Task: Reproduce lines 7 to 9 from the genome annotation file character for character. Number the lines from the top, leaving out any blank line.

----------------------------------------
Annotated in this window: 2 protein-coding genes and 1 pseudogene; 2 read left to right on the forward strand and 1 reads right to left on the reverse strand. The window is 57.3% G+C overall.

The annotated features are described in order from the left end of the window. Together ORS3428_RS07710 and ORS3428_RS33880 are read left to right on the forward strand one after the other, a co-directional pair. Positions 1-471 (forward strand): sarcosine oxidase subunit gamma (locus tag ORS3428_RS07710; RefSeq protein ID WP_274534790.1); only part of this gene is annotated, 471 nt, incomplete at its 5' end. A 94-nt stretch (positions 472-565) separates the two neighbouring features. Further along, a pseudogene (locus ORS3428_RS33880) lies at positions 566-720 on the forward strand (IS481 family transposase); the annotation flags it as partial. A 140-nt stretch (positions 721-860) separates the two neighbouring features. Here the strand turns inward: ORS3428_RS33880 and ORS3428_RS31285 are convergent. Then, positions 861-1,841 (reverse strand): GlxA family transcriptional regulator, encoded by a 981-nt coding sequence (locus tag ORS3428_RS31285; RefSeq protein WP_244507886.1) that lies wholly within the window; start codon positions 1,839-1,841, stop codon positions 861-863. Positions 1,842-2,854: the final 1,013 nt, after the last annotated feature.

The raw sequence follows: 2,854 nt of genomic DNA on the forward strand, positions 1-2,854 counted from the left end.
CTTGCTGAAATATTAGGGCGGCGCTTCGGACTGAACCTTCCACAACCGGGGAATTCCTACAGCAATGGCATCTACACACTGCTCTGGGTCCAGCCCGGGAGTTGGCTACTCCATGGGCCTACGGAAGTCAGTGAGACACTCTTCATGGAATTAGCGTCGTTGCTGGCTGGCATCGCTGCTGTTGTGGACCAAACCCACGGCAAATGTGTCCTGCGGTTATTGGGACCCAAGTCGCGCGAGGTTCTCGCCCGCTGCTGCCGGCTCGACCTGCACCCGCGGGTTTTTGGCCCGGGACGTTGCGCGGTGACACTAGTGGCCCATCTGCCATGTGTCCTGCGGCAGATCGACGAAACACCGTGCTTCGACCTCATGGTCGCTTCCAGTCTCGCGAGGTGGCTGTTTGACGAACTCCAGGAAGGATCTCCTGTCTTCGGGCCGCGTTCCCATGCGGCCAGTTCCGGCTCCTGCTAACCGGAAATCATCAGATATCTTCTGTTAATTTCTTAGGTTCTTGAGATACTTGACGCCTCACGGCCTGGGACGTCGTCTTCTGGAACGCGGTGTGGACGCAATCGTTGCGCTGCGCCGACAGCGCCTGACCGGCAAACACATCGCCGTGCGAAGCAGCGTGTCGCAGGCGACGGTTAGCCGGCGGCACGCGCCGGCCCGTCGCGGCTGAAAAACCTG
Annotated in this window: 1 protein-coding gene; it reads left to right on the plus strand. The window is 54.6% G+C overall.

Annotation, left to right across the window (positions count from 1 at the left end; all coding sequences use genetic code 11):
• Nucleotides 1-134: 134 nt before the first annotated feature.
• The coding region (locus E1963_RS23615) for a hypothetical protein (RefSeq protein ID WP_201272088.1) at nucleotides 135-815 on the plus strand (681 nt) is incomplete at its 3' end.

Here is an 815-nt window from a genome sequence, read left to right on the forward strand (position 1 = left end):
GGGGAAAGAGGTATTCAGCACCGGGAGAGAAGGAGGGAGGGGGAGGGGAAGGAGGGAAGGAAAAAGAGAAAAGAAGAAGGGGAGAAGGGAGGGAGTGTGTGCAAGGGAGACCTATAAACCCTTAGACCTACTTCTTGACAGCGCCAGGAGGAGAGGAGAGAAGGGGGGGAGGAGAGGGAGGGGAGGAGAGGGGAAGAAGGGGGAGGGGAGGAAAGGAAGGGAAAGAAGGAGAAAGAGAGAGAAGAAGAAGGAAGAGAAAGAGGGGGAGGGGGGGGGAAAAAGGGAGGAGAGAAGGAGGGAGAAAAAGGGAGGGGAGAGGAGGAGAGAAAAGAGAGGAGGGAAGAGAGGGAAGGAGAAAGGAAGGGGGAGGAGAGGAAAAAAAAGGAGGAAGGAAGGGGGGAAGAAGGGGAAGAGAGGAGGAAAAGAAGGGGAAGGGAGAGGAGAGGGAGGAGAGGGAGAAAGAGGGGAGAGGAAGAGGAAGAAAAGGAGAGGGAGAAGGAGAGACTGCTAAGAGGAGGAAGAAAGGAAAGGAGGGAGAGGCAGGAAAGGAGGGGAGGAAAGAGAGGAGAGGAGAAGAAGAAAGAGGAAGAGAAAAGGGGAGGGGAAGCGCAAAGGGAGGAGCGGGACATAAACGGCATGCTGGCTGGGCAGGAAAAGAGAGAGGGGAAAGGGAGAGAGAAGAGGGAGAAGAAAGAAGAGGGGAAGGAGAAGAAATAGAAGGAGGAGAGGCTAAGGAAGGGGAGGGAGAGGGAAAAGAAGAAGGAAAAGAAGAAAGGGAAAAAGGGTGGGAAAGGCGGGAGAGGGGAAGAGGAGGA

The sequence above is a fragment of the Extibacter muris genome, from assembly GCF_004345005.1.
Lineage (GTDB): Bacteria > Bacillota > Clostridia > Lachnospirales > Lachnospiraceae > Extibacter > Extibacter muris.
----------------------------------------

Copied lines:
• Nucleotides 1-134: 134 nt before the first annotated feature.
• The coding region (locus E1963_RS23615) for a hypothetical protein (RefSeq protein ID WP_201272088.1) at nucleotides 135-815 on the plus strand (681 nt) is incomplete at its 3' end.

Here is an 815-nt window from a genome sequence, read left to right on the forward strand (position 1 = left end):